Sukiyabashi Jiro (すきやばし次郎)

Anyone who loves sushi, loved the documentary Jiro Dreams of Sushi, or googled the phrase ‘best sushi in the world’ has heard about Jiro and his awe inspiring dedication to the art of Edo-style sushi. This past June 2015, we had the chance to eat at the Roppongi Hills location at the hands of his son Takashi. His sushi counter is also an exact replica of his fathers, in the sort of way a table is reflected in a mirror – pretty cool! (I will give this piece of advice, if you want to get a true sense of Japan, other than eating at Jiro – I would stay clear of the Roppongi area. It is super expensive and isn’t really what I imagine when I think of Japan.)


THE RESERVATION – I will just say that getting a reservation was pretty much what I expected. They do not take reservations from Westerners directly, they prefer that you go through a credit card company or hotel concierge service. I tried both routes, as I wanted to get a seat at the original location in the Ginza district, but it was not meant to be. However, the Tokyo Park Hotel did get us a reservation at the Roppongi location.


THE SUSHI – We dined for what was and seemed like hours. Piece after piece of perfectly made sushi was placed on our ceramic plates with surgical military like precision. My favorites were the tuna (all variations) of course, the tiger prawn, the clam, abalone (ordered ala cart), the uni (which I usually am not a fan, but it was creamy and not too fishy) and the tamago.

THE TIMING –  Takashi took the time to explain how each piece of sushi was made and how it is meant to enhance the taste of that particular piece of seafood. I noticed that he was constantly watching and aware of how long it took each guest to eat and how they ate. They noticed that my partner was left handed and had some trouble with her chopsticks. They started placing the sushi to her left and instructed her on how to eat with her hands, which is actually very traditional way to eat sushi in Japan.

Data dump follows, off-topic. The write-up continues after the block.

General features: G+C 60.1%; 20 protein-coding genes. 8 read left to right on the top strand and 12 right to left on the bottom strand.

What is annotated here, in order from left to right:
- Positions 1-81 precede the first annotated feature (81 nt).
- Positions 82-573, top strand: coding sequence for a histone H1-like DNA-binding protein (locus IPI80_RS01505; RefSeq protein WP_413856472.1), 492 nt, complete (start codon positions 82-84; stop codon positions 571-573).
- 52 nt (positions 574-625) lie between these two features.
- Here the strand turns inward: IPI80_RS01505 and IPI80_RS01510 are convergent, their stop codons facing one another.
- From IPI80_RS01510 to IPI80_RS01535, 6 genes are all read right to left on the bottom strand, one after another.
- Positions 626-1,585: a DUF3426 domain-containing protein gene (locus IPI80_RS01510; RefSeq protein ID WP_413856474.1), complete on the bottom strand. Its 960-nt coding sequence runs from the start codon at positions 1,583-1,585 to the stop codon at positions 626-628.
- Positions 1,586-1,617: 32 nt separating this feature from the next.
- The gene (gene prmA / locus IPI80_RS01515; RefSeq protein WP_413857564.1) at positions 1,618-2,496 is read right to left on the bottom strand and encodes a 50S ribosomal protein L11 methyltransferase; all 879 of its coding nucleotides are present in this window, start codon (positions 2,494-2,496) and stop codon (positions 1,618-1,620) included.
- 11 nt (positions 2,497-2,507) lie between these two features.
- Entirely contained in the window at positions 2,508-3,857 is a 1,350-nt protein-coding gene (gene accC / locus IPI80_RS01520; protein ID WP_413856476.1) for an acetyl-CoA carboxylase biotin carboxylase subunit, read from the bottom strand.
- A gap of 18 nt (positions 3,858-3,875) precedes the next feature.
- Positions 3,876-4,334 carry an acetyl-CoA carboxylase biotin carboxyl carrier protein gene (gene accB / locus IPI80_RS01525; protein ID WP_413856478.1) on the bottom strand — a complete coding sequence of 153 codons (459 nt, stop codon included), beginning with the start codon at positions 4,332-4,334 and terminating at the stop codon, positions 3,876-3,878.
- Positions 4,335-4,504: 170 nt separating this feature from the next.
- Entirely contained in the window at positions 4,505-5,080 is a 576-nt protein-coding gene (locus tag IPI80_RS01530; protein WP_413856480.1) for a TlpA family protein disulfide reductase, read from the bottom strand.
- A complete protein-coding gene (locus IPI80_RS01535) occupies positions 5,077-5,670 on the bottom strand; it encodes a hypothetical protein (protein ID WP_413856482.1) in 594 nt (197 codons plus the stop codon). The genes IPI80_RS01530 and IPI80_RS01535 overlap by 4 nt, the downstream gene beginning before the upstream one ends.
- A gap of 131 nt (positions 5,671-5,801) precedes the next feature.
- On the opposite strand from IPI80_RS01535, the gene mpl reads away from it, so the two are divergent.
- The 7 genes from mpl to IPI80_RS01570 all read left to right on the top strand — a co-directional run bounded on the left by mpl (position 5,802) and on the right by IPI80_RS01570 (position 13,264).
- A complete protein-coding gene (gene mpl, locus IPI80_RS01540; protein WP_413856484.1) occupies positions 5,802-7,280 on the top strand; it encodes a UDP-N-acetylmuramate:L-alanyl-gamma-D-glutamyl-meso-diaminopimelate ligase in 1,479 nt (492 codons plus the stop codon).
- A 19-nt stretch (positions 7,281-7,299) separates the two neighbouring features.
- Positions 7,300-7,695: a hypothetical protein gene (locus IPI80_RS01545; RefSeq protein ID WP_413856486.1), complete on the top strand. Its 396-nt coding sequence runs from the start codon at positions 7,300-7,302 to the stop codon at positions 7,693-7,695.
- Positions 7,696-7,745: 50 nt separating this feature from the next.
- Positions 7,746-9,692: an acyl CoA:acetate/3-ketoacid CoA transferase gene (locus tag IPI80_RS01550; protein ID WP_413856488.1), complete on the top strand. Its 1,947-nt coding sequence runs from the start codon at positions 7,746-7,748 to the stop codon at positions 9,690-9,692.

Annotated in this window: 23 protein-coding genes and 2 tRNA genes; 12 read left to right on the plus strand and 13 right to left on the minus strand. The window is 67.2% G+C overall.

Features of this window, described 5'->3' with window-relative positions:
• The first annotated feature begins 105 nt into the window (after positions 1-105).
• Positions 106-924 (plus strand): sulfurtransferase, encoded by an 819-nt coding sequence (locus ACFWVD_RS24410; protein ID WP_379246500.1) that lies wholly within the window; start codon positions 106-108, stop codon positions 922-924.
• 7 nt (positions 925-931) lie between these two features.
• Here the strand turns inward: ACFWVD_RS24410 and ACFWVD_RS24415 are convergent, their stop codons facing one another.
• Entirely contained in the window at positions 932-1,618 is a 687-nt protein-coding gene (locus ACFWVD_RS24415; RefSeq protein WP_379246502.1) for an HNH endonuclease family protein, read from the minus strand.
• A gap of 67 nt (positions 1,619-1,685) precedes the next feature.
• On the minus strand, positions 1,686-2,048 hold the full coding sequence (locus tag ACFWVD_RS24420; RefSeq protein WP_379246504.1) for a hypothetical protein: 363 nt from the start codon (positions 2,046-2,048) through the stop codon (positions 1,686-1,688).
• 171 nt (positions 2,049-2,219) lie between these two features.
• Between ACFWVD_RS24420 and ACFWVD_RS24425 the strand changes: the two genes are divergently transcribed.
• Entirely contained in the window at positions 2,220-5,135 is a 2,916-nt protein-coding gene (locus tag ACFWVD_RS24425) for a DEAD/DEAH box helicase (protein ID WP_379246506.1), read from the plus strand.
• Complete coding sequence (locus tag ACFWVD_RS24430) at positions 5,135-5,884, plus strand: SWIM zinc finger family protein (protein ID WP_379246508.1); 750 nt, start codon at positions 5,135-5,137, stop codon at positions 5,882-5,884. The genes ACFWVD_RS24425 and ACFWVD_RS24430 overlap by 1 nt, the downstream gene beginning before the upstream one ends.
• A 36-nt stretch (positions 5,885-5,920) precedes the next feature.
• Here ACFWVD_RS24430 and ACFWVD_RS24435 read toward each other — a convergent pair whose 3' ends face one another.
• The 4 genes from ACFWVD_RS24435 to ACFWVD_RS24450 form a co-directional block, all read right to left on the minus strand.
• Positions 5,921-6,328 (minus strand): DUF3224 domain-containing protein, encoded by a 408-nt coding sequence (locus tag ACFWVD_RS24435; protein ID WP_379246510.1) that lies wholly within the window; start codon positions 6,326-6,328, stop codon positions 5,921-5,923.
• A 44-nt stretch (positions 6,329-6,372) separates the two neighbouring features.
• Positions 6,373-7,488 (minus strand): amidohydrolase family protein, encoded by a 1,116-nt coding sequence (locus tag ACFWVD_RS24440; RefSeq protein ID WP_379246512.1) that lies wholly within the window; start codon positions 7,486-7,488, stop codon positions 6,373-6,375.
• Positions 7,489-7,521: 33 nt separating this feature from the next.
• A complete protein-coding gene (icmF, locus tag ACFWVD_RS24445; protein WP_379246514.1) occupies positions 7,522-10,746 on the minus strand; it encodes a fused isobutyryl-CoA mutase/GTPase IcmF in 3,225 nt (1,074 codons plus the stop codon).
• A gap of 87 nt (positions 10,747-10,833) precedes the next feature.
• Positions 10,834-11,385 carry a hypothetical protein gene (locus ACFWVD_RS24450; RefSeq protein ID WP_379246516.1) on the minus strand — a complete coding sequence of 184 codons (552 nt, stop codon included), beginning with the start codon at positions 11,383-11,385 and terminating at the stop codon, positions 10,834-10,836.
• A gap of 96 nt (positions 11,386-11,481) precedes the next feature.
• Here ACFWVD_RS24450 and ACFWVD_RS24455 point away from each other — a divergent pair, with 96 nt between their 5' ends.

THE PRICE – I will just say that it is expensive, in excess of $300 pp, but totally worth every penny.


Overall, it was a great dining experience and one that I won’t soon forget. I am also very glad that I got to share it with someone that I care deeply for – it was also her very first time eating sushi and she was a champ. What a better way to have your first sushi experience, I promptly informed her that it was likely all downhill from here. Haha.

Rokurinsha – Tokyo Ramen Street

Specializing in tsukemen style ramen (noodles are served cold and separate from the broth) is one of the best bowls of ramen I have ever had. I saw David Chang eat at this place on Mind of a Chef and I knew I had to give it a try when I visited Tokyo.

The broth was so thick and rich like a dipping sauce. The alkaline noodles were so thick and chewy – I still have mouth dreams and taste bud flashbacks about this place.

One thing; it took us three separate tries to find this place while connecting through Tokyo station, don’t try to find this place if you are on a tight schedule like we were at times. It is located on ramen street but Tokyo station is enormous with multiple levels.


Define Your Own Urbane Lifestyle

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